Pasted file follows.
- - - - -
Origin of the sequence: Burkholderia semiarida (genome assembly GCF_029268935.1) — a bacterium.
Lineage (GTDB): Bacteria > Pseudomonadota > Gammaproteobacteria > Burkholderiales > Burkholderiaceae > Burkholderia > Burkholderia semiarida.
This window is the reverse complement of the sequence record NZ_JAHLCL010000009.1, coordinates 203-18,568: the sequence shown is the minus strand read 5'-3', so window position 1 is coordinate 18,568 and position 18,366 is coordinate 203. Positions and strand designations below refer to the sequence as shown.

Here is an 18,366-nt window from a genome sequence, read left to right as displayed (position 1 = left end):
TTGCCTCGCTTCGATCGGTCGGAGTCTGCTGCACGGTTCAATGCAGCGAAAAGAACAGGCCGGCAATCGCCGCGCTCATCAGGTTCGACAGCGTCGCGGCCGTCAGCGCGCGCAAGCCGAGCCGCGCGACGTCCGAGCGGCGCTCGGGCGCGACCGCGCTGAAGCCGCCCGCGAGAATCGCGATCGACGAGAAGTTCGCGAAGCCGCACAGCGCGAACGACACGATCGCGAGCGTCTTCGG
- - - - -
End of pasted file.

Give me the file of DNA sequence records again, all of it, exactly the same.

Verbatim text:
Origin of the sequence: Burkholderia semiarida (genome assembly GCF_029268935.1) — a bacterium.
Lineage (GTDB): Bacteria > Pseudomonadota > Gammaproteobacteria > Burkholderiales > Burkholderiaceae > Burkholderia > Burkholderia semiarida.
This window is the reverse complement of the sequence record NZ_JAHLCL010000009.1, coordinates 203-18,568: the sequence shown is the minus strand read 5'-3', so window position 1 is coordinate 18,568 and position 18,366 is coordinate 203. Positions and strand designations below refer to the sequence as shown.

Here is an 18,366-nt window from a genome sequence, read left to right as displayed (position 1 = left end):
TTGCCTCGCTTCGATCGGTCGGAGTCTGCTGCACGGTTCAATGCAGCGAAAAGAACAGGCCGGCAATCGCCGCGCTCATCAGGTTCGACAGCGTCGCGGCCGTCAGCGCGCGCAAGCCGAGCCGCGCGACGTCCGAGCGGCGCTCGGGCGCGACCGCGCTGAAGCCGCCCGCGAGAATCGCGATCGACGAGAAGTTCGCGAAGCCGCACAGCGCGAACGACACGATCGCGAGCGTCTTCGG